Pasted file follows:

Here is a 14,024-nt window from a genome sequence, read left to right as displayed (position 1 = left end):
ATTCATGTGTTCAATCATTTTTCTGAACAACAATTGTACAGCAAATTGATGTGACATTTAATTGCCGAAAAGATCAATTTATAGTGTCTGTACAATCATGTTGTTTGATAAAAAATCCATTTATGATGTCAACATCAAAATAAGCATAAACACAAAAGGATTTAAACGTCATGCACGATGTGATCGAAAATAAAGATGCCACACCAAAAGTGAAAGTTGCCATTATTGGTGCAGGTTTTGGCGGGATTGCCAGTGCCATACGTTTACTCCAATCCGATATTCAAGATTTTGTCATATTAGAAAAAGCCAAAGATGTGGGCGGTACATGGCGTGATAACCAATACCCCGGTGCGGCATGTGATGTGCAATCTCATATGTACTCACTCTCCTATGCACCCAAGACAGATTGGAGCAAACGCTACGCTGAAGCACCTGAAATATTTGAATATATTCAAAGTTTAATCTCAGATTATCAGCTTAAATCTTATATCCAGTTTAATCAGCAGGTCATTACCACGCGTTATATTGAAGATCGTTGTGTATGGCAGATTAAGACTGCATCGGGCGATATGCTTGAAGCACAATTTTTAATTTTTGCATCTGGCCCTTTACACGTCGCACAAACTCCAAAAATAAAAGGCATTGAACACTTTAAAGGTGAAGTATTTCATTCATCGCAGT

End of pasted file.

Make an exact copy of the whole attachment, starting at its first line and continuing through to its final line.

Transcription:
Here is a 14,024-nt window from a genome sequence, read left to right as displayed (position 1 = left end):
ATTCATGTGTTCAATCATTTTTCTGAACAACAATTGTACAGCAAATTGATGTGACATTTAATTGCCGAAAAGATCAATTTATAGTGTCTGTACAATCATGTTGTTTGATAAAAAATCCATTTATGATGTCAACATCAAAATAAGCATAAACACAAAAGGATTTAAACGTCATGCACGATGTGATCGAAAATAAAGATGCCACACCAAAAGTGAAAGTTGCCATTATTGGTGCAGGTTTTGGCGGGATTGCCAGTGCCATACGTTTACTCCAATCCGATATTCAAGATTTTGTCATATTAGAAAAAGCCAAAGATGTGGGCGGTACATGGCGTGATAACCAATACCCCGGTGCGGCATGTGATGTGCAATCTCATATGTACTCACTCTCCTATGCACCCAAGACAGATTGGAGCAAACGCTACGCTGAAGCACCTGAAATATTTGAATATATTCAAAGTTTAATCTCAGATTATCAGCTTAAATCTTATATCCAGTTTAATCAGCAGGTCATTACCACGCGTTATATTGAAGATCGTTGTGTATGGCAGATTAAGACTGCATCGGGCGATATGCTTGAAGCACAATTTTTAATTTTTGCATCTGGCCCTTTACACGTCGCACAAACTCCAAAAATAAAAGGCATTGAACACTTTAAAGGTGAAGTATTTCATTCATCGCAGT